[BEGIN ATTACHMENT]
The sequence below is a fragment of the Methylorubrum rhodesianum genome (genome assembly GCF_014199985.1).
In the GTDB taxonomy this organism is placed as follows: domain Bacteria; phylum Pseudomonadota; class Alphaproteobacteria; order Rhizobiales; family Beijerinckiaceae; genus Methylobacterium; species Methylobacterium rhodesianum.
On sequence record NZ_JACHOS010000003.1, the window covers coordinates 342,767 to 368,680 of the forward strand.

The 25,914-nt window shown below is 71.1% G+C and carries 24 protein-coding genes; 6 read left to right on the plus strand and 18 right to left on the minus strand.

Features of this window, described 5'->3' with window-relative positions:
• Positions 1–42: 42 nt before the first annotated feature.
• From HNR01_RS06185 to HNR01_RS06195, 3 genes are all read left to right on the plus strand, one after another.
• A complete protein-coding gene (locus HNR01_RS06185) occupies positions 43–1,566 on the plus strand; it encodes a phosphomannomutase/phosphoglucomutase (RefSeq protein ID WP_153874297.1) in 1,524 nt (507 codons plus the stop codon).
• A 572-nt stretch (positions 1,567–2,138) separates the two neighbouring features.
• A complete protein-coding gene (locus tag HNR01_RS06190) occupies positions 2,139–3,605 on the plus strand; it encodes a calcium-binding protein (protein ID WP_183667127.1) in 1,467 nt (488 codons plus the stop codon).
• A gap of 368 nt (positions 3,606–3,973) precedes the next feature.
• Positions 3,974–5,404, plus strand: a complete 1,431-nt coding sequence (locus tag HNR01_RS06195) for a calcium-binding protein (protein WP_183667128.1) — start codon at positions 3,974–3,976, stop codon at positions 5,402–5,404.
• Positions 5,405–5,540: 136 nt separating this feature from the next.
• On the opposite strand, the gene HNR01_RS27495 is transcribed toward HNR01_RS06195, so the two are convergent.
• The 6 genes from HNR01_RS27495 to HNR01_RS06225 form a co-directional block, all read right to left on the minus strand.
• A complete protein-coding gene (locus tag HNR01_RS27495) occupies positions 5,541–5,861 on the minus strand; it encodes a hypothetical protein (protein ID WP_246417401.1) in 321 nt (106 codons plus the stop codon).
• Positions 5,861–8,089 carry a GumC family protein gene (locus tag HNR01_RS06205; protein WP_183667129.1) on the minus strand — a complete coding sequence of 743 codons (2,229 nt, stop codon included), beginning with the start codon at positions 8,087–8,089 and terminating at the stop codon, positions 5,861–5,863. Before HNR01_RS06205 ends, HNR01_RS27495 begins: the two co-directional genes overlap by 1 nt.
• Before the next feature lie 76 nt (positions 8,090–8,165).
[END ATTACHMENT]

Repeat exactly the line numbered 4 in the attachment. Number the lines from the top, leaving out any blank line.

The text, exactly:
The 25,914-nt window shown below is 71.1% G+C and carries 24 protein-coding genes; 6 read left to right on the plus strand and 18 right to left on the minus strand.